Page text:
Finally, BLM should be required to include facility reports, as was its past practice, of facility intake and veterinarian reports. It is on the public to appreciate our purpose and work product to educate and expose to better understand wild horse issues and the consequences of not knowing.
In conclusion, lack of transparency permeates the BLM Wild Horse and Burro Program. If BLM were more interested in solving problems than hiding them there would be a seismic shift for the common good. Horses are only allowed to live in their boundary lines drawn on maps labeled “Herd Management Areas.” They share their habitats with industry. BLM’s roots are in industry, which collides with its newer duty to protect and preserve wild horses and their habitats, as industry expands without effort to lessen its impact. BLM knows the importance and requirement to develop herd management area plans. The public should not be distracted by so-called “solutions,” curtail horses from reproducing, or slaughter horses.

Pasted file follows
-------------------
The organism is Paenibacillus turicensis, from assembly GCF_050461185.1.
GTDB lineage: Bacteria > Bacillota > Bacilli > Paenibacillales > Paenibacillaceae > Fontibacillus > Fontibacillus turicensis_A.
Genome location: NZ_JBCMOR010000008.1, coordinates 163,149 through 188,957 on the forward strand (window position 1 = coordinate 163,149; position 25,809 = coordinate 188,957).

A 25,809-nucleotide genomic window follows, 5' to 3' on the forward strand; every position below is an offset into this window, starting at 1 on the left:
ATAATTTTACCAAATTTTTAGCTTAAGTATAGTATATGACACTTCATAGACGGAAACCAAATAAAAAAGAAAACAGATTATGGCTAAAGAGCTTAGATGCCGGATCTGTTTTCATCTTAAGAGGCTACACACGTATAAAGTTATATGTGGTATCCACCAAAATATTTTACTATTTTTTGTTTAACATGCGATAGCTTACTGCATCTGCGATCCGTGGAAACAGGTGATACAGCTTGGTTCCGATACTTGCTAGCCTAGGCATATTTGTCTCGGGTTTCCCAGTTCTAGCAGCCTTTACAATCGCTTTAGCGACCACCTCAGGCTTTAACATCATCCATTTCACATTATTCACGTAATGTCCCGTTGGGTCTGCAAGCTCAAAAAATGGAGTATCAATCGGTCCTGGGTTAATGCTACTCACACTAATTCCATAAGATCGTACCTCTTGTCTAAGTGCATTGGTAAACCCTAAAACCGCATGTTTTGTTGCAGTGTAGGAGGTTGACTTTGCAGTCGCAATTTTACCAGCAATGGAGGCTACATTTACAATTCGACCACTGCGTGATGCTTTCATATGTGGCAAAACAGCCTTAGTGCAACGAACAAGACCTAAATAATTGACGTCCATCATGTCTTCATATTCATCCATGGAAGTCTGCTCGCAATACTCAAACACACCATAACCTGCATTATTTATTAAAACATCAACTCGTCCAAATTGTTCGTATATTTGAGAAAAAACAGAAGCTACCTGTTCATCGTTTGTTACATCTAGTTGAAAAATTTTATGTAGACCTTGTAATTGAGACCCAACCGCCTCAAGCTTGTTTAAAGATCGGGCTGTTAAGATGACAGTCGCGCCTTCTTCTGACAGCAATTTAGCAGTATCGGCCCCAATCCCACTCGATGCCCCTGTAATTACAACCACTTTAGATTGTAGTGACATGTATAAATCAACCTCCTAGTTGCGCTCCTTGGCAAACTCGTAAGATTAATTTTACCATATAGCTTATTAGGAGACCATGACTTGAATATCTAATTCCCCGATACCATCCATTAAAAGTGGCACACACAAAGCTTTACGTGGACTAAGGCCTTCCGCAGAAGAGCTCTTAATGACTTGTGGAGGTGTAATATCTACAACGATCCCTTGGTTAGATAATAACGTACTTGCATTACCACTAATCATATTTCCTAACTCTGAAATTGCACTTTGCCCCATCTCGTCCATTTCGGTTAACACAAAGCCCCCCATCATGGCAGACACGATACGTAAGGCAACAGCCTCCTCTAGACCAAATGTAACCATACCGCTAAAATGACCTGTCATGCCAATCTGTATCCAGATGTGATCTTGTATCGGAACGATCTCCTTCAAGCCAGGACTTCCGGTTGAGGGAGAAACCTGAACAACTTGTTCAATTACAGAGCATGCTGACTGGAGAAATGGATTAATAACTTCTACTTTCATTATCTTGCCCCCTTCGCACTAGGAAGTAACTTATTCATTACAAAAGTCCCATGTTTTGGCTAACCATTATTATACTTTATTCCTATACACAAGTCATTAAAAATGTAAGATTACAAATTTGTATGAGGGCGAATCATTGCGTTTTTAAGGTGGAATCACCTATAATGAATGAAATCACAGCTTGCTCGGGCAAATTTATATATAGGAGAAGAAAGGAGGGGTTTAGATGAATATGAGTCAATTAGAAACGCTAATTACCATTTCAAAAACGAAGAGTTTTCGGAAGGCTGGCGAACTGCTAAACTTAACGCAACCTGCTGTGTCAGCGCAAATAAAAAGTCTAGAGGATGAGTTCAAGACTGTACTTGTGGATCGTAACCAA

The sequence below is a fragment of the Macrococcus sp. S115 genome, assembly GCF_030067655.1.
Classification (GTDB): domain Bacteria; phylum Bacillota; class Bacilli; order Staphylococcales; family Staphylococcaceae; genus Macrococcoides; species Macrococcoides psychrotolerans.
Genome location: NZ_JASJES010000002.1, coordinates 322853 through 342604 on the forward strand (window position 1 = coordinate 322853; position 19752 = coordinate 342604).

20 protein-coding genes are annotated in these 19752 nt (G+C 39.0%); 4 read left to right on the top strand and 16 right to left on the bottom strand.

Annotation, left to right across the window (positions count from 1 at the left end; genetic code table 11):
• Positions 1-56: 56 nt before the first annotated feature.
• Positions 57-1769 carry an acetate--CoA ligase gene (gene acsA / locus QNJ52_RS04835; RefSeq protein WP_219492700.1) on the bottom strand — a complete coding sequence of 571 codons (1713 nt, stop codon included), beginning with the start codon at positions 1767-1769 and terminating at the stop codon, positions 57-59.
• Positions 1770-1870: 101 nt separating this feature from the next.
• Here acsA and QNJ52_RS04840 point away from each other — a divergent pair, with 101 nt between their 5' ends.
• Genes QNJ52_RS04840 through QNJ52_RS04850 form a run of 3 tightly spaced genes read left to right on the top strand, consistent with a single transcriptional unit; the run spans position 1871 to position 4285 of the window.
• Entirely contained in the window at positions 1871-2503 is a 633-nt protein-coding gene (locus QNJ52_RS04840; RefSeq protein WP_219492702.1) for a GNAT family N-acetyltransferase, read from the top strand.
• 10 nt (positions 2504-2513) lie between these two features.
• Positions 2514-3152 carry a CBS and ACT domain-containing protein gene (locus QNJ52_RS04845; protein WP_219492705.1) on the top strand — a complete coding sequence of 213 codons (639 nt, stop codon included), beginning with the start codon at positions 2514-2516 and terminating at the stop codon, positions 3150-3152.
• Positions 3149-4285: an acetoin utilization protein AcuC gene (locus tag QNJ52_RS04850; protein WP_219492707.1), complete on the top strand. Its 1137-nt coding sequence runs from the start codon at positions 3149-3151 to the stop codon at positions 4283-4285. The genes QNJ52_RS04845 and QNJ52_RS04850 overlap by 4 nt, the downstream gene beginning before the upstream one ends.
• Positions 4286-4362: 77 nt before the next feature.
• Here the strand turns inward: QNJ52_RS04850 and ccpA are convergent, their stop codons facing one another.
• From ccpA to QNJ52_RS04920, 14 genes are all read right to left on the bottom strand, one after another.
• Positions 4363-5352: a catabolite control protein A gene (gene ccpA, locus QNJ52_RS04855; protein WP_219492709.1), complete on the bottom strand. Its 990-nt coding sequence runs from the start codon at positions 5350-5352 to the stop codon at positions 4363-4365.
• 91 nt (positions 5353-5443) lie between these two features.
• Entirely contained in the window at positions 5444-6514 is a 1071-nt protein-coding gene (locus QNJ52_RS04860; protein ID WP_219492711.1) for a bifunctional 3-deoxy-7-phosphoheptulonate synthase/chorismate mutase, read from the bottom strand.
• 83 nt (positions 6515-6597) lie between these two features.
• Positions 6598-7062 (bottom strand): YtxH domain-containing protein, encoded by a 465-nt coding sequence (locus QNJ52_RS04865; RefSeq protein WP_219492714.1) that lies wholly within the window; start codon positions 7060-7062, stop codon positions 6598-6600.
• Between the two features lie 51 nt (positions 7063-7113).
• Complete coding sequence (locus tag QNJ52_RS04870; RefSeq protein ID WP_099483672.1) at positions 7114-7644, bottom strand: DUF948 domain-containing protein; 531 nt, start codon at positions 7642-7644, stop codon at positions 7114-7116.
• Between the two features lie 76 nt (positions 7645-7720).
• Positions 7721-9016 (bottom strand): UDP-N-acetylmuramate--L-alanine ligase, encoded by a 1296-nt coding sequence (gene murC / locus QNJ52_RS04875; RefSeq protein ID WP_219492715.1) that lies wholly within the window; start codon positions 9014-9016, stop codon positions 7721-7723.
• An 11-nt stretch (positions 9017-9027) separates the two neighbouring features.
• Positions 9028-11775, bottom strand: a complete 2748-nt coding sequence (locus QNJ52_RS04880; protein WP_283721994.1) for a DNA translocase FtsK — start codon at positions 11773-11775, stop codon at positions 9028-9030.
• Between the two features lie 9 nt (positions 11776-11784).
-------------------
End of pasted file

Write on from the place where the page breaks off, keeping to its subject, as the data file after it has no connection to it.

It is up to the public to ignore the noise and focus on the issues. Our public lands are being severely damaged by industry because it finds ways to get away with it. The 1971 Wild Horse Act gives wild horses legal standing in their herd management areas. The real solution begins with public demand for BLM to develop herd management area plans to the benefit of wild horses and the other animals it shares its habitats with, and our public lands. It matters what we support.
(Below is data provided by BLM for veterinarian visits.)
Our teams are continuing to track wild horse and burros into the system from the roundups of the last 3 years. BLM has overloaded facilities after a record shattering year of removals in 2022. (more HERE)
Our ongoing investigation into the true cost in lives of roundups is demonstrating the average death rate at 12%. You can learn more HERE.
We are also busy gathering data, engaging and litigating further roundup plans.
Help keep us in the fight.
Categories: Wild Horse Education